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Motoyama Japan: Seeing History as it Happenedicon for Recommended story

by The Fernhurst Centre

Contributed by 
The Fernhurst Centre
People in story: 
Brenig Jones
Location of story: 
Motoyama - Japan
Background to story: 
Article ID: 
Contributed on: 
29 July 2004

This is Brenig Jones's story: it has been added by Pauline Colcutt (on behalf of the Fernhurst Centre) with permission from the author who understands the terms and conditions of adding his story to the website. The story has been translated from Welsh.

The atom bomb

Recently I saw a television programme showing the United States preparing and carrying the atomic bomb which was to be dropped on one of the cities of Japan. This brought memories flooding back of my time as a prisoner of war in Japan and being forced to work as a miner in a Japanese coal mine. This was ironic as my father was a coal miner in the Rhondda Valley and he was determined that not one of his four sons should go down the mine — and there was I working as a collier.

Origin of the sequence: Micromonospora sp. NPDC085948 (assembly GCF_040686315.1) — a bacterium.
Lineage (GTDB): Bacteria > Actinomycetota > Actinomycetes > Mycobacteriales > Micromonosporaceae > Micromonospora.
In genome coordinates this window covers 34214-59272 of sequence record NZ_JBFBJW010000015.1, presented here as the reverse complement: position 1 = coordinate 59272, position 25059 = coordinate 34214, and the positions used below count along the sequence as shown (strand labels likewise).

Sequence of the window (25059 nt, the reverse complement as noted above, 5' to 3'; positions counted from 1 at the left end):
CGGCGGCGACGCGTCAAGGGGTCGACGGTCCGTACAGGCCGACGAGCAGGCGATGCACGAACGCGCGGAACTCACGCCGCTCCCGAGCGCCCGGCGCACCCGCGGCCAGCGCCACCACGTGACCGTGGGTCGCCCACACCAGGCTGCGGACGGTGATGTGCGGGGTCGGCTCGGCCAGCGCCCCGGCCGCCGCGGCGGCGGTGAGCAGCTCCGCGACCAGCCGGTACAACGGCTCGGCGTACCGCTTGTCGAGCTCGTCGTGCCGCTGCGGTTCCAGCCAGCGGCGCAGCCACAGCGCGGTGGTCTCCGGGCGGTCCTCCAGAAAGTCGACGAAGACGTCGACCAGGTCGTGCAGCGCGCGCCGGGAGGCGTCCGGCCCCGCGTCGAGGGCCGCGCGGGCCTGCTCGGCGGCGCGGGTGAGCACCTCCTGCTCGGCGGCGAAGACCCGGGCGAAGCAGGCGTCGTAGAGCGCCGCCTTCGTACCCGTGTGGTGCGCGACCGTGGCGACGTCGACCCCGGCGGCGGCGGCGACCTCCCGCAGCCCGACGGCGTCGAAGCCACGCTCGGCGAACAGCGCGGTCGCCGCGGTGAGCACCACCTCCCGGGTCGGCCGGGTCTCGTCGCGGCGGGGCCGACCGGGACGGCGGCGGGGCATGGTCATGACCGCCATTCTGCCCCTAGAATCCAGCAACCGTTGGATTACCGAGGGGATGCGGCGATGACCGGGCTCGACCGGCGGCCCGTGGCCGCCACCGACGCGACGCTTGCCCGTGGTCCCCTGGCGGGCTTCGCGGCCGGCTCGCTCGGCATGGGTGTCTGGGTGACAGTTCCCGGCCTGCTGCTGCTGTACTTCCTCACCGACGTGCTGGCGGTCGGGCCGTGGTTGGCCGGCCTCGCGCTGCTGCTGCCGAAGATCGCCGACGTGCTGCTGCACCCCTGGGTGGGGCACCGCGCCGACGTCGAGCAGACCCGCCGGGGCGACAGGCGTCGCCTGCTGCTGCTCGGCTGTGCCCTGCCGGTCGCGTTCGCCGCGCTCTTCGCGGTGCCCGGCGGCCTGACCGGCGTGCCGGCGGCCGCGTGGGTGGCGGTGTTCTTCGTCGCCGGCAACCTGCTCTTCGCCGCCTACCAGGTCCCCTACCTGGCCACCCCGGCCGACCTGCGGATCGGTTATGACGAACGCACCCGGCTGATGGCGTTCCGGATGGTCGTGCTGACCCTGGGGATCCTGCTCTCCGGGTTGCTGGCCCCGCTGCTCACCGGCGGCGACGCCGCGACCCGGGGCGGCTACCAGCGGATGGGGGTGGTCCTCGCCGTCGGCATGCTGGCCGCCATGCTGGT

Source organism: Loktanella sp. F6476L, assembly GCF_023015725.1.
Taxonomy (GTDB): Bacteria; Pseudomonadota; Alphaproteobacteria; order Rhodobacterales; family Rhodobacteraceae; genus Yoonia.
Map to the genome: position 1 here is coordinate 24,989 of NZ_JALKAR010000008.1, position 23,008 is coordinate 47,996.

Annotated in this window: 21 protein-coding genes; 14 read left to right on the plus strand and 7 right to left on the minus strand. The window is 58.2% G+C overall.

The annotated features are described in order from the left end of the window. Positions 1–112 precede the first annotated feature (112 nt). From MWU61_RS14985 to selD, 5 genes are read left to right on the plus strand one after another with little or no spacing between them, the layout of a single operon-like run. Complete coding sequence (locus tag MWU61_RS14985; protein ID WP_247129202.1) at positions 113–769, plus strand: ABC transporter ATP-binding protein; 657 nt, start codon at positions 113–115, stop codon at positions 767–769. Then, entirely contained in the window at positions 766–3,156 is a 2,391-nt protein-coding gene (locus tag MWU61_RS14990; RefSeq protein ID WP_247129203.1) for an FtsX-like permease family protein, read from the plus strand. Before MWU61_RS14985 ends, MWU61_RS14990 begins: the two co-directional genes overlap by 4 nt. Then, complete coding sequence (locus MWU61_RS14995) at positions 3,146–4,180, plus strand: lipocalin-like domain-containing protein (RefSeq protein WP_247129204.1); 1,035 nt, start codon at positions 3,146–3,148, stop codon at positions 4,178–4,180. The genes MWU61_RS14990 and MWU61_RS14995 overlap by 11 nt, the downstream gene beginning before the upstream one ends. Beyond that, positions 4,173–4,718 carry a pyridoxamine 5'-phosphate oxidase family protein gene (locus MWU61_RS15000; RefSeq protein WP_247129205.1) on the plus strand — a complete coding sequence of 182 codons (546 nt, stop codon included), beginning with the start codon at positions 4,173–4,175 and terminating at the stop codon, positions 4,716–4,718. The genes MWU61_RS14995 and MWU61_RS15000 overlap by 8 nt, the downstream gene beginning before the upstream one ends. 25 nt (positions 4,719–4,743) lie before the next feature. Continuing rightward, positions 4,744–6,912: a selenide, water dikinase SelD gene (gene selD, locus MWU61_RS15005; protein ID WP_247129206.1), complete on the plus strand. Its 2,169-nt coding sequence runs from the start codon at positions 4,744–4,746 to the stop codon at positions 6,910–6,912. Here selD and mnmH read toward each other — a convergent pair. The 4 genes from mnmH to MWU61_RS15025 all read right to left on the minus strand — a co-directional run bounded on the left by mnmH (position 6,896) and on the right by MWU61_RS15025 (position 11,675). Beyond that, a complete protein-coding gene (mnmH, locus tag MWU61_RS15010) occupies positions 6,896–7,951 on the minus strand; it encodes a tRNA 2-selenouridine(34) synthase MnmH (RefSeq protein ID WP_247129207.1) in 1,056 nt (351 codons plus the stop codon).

On the morning of 6 August 1945 I was in my bed, as I had been on the night shift. Well not a bed as we think of it but a blanket on the floor. I must say that the floor as in every Japanese house consisted of straw mats about an inch and a half thick, an ideal place for bed bugs to breed.

On this particular morning a pal of mine woke me and told me to come outside to see what was happening. Our camp was on the coast and looking out over the sea we could see an enormous cloud in the distance rising to the heavens. It continued to rise as we watched — with the top of the cloud flowing outwards like a big mushroom or toadstool. I stood there in astonishment with my friends. What was happening? An explosion in an ammunition dump or chemical factory?

I went back to my bed none the wiser. When we went down the mine that night it was obvious that the Japanese who were supervising us were no better informed than we were.

Motoyama Japan — 15 August 1945

Another working day. Out of bed at 5am, breakfast — a small bowl of rice and then off to the mine. Underground we had to walk for about three quarters of an hour to the coal face. Normally half way in we would meet the night shift on their way out and we would have a brief chat with them to see what had happened on that night. But on this particular morning they had more to say.